Nor did Victoria necessarily like babies. “An ugly baby is a very nasty object,” she protested, “the prettiest are frightful when undressed… as long as they have their big body and little limbs and that terrible froglike action”. Nor could she contemplate breastfeeding them, finding the whole process repulsive. A wet nurse was therefore employed for all her children, as Victoria devoted herself to Albert. The result was four more children: Louise, Arthur, Leopold and Beatrice. Victoria had nine babies over 17 years – a tremendous physical feat, and a dangerous one given the high rates of maternal mortality at the time.

Queen Victoria with her youngest child, Princess Beatrice, 1860. (Photo by Hulton Archive/Getty Images)

The model family

The royal couple set to work putting their plan for a model family into action. It was essential for them also that they were seen to be doing so. With the birth of mass communication, Albert well understood the need for the public to be made aware of the ideal for which they were striving. Under the Hanoverians the monarchy had fallen into disrepute, torn apart by feuding and scandal. Now, in countless paintings and photographs, Victoria and Albert were shown in harmonious family group portraits. Today they are a lovely record, if not a strictly true one, of the development of the royal family. The publicity worked and Victoria was delighted: “They say no Sovereign was ever more loved than I (I am bold enough to say), and this because of our happy domestic home and the good example it presents”.

In a reversal of the typical roles of the time, Victoria devoted herself to regal duties while Albert took responsibility for the upbringing of the children. He was a new type of father, ahead of his time, with a hands-on approach to child rearing. From the beginning his relationship with his first child, Vicky, went well. Lady Lyttleton, a governess, remembered seeing him playing with her: “Albert tossed and romped with her, making her laugh and crow and kick heartily”.

Victoria, by contrast, was far more distant and guarded. She looked on as Albert took control of all aspects of the children’s development. At first Albert found this task fulfilling and stimulating, appealing to his sense of himself as an expert in human behaviour: “There is certainly a great charm, as well as deep interest, in watching the development of feelings and faculties in a little child,” he once remarked.

Prince Albert with Princess Victoria and Eos, c1843. (Photo by English Heritage/Heritage Images/Getty Images)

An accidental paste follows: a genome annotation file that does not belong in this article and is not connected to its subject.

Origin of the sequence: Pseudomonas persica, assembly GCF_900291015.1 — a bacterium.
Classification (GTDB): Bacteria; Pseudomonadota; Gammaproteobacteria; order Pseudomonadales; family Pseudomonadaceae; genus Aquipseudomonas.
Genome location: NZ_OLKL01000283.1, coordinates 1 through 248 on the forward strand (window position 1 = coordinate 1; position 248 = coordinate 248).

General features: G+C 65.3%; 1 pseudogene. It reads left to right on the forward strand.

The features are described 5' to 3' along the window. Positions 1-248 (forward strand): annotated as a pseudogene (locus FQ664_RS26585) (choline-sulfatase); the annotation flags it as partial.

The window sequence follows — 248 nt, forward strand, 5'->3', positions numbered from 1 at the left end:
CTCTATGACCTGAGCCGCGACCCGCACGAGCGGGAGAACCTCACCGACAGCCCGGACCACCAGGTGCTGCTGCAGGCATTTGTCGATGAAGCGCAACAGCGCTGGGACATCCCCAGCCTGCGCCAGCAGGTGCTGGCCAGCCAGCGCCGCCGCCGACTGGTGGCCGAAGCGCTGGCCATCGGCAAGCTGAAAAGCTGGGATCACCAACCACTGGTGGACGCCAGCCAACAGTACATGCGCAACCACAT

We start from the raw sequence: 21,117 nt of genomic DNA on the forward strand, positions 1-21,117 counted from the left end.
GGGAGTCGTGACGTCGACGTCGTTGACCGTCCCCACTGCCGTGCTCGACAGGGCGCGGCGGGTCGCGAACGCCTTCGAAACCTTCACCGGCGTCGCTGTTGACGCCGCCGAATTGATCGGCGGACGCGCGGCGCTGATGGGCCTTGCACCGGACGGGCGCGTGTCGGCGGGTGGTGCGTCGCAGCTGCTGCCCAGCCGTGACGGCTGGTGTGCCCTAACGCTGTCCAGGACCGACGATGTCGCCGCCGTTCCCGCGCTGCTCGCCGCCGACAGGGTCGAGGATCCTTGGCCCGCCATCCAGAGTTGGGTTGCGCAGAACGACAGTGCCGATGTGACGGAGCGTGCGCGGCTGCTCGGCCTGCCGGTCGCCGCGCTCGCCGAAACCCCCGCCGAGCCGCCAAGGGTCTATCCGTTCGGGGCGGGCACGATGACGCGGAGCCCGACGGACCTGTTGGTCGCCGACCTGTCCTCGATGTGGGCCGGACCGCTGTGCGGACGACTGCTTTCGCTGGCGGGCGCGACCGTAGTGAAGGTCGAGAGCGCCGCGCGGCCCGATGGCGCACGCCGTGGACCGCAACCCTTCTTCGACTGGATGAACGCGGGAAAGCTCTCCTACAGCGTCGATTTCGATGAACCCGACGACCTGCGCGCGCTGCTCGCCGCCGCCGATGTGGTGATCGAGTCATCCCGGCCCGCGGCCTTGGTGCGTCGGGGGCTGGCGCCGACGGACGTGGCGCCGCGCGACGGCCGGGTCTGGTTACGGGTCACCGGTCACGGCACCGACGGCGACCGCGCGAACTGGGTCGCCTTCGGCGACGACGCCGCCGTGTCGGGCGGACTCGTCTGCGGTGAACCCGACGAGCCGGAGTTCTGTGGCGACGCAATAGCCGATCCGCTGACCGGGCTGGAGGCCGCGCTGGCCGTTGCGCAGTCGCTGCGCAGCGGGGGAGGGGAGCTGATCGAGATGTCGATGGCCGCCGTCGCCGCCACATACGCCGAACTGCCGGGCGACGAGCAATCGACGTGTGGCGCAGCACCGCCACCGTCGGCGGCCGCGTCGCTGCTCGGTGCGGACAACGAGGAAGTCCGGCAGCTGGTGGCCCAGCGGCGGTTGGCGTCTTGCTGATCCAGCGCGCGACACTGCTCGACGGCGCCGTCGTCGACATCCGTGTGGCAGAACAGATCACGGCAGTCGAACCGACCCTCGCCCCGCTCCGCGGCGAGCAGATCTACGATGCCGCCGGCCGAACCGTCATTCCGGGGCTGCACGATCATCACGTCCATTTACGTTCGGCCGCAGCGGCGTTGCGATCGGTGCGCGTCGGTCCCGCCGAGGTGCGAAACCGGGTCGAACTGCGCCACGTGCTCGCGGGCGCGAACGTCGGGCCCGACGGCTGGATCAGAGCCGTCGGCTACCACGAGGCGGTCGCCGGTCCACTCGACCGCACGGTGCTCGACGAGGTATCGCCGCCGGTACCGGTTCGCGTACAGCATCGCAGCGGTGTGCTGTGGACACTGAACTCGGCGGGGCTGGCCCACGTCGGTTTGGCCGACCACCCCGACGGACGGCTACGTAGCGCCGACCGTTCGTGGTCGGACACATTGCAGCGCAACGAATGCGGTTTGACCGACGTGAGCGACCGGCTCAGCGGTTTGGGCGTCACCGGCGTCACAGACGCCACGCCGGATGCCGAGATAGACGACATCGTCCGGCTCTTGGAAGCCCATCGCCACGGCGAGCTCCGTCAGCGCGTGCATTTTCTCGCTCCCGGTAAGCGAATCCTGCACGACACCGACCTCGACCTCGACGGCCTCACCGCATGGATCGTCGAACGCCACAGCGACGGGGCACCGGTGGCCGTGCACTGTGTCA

An education

Albert was the product of an intensive German education that had made him into an accomplished polymath. He expected the same of his children – and more. He developed a punishing educational programme to create the model prince or princess that took little account of the abilities of an average intellect. According to Baron Stockmar, his advisor, the regime would give any child brain fever.

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The plan began when the children were infants, with the instilling of discipline. “The chief objects here,” the prince opined, “are their physical development, the actual rearing up, the training to obedience”. Corporal punishment was at the heart of this training. The children frequently received “a real punishment by whipping” if they stepped out of line and Albert himself would hit his children’s fingers during piano lessons when they played the wrong notes.

There was instruction, too, in manners and, as the children grew older, lessons in the languages of the courts of Europe, especially German and French. On top of this there was tuition in Latin, geography, maths and science. The education would have been tough even for the most able child, but for the mostly very average young princes and princesses it was purgatory. Fortunately Vicky, the eldest child, was extremely bright and the strict regime got off to a good start. She began her French lessons at the tender age of 18 months; soon she was speaking Latin and reading Shakespeare. Naturally, given her parents’ heritage, she was also fluent in German.

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The queen fully backed her husband’s plan. She idolised him to the children, telling them “none of you can ever be proud enough of being the child of such a father who has not his equal in this world”. It followed that she would want them, especially the boys, to be brought up as mini-replicas of the man she adored so ardently. She prayed that her baby Bertie would grow up to “resemble his angelic dearest Father in every, every respect, both in body and mind”. Of course, life being what it is, the heir to the throne turned out in every respect to be the opposite of his father. His parents believed he could be a blank slate on which they could draw a perfect little Albert – they were utterly wrong.

From an early age Bertie obstinately refused to conform to his father’s plan for the royal children’s education. Here was no renaissance prince in the making: despite being stuffed with facts and theory he found learning difficult and was unable to concentrate. The intense pressure on the backward young prince produced a negative reaction. His tutor Frederick Gibbs remembered the frequent schoolroom tantrums during arithmetic lessons with the Prince of Wales: “He became passionate, the pencil was flung to the end of the room, the stool was kicked away and he was hardly able to apply himself at all”.